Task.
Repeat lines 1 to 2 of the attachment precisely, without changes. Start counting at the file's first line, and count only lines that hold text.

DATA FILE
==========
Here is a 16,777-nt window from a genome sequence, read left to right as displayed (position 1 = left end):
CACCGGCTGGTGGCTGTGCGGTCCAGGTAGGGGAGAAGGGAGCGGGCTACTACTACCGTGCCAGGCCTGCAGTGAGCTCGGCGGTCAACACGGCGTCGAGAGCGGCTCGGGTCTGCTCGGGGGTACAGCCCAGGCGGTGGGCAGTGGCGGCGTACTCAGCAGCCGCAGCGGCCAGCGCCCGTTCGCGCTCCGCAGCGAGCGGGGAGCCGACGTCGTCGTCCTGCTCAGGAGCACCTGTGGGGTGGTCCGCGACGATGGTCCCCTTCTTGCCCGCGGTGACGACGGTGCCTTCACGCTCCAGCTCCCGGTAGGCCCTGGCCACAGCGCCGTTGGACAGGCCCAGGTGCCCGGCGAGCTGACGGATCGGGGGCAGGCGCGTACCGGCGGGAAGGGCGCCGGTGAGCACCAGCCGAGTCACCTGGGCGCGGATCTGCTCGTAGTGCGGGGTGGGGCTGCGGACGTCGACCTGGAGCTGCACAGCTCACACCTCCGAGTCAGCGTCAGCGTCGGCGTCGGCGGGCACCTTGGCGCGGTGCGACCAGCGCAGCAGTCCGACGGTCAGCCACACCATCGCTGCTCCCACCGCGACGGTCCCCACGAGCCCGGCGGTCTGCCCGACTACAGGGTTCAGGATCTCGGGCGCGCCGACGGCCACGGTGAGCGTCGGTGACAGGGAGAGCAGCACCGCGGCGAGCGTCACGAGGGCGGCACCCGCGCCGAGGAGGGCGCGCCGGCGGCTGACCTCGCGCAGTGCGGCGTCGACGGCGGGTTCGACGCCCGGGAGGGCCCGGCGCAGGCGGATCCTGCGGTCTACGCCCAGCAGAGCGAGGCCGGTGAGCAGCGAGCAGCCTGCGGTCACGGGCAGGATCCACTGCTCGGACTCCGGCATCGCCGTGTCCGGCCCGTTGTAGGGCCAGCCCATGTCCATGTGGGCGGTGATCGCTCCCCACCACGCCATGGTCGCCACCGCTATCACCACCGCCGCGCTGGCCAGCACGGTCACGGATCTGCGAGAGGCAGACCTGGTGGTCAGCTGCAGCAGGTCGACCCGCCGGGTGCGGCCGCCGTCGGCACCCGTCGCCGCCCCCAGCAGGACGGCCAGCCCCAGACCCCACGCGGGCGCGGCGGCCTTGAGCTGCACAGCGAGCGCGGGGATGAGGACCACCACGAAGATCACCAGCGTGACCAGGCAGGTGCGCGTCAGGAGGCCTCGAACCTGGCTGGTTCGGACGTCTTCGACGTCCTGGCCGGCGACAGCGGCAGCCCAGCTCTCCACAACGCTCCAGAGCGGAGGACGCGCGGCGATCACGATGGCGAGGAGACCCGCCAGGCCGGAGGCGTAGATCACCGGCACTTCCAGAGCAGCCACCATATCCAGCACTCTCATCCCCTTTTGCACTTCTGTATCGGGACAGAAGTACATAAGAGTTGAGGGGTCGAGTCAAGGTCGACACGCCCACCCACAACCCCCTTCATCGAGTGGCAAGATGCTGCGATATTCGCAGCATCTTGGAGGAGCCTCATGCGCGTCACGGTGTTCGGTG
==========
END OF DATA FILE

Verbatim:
Here is a 16,777-nt window from a genome sequence, read left to right as displayed (position 1 = left end):
CACCGGCTGGTGGCTGTGCGGTCCAGGTAGGGGAGAAGGGAGCGGGCTACTACTACCGTGCCAGGCCTGCAGTGAGCTCGGCGGTCAACACGGCGTCGAGAGCGGCTCGGGTCTGCTCGGGGGTACAGCCCAGGCGGTGGGCAGTGGCGGCGTACTCAGCAGCCGCAGCGGCCAGCGCCCGTTCGCGCTCCGCAGCGAGCGGGGAGCCGACGTCGTCGTCCTGCTCAGGAGCACCTGTGGGGTGGTCCGCGACGATGGTCCCCTTCTTGCCCGCGGTGACGACGGTGCCTTCACGCTCCAGCTCCCGGTAGGCCCTGGCCACAGCGCCGTTGGACAGGCCCAGGTGCCCGGCGAGCTGACGGATCGGGGGCAGGCGCGTACCGGCGGGAAGGGCGCCGGTGAGCACCAGCCGAGTCACCTGGGCGCGGATCTGCTCGTAGTGCGGGGTGGGGCTGCGGACGTCGACCTGGAGCTGCACAGCTCACACCTCCGAGTCAGCGTCAGCGTCGGCGTCGGCGGGCACCTTGGCGCGGTGCGACCAGCGCAGCAGTCCGACGGTCAGCCACACCATCGCTGCTCCCACCGCGACGGTCCCCACGAGCCCGGCGGTCTGCCCGACTACAGGGTTCAGGATCTCGGGCGCGCCGACGGCCACGGTGAGCGTCGGTGACAGGGAGAGCAGCACCGCGGCGAGCGTCACGAGGGCGGCACCCGCGCCGAGGAGGGCGCGCCGGCGGCTGACCTCGCGCAGTGCGGCGTCGACGGCGGGTTCGACGCCCGGGAGGGCCCGGCGCAGGCGGATCCTGCGGTCTACGCCCAGCAGAGCGAGGCCGGTGAGCAGCGAGCAGCCTGCGGTCACGGGCAGGATCCACTGCTCGGACTCCGGCATCGCCGTGTCCGGCCCGTTGTAGGGCCAGCCCATGTCCATGTGGGCGGTGATCGCTCCCCACCACGCCATGGTCGCCACCGCTATCACCACCGCCGCGCTGGCCAGCACGGTCACGGATCTGCGAGAGGCAGACCTGGTGGTCAGCTGCAGCAGGTCGACCCGCCGGGTGCGGCCGCCGTCGGCACCCGTCGCCGCCCCCAGCAGGACGGCCAGCCCCAGACCCCACGCGGGCGCGGCGGCCTTGAGCTGCACAGCGAGCGCGGGGATGAGGACCACCACGAAGATCACCAGCGTGACCAGGCAGGTGCGCGTCAGGAGGCCTCGAACCTGGCTGGTTCGGACGTCTTCGACGTCCTGGCCGGCGACAGCGGCAGCCCAGCTCTCCACAACGCTCCAGAGCGGAGGACGCGCGGCGATCACGATGGCGAGGAGACCCGCCAGGCCGGAGGCGTAGATCACCGGCACTTCCAGAGCAGCCACCATATCCAGCACTCTCATCCCCTTTTGCACTTCTGTATCGGGACAGAAGTACATAAGAGTTGAGGGGTCGAGTCAAGGTCGACACGCCCACCCACAACCCCCTTCATCGAGTGGCAAGATGCTGCGATATTCGCAGCATCTTGGAGGAGCCTCATGCGCGTCACGGTGTTCGGTG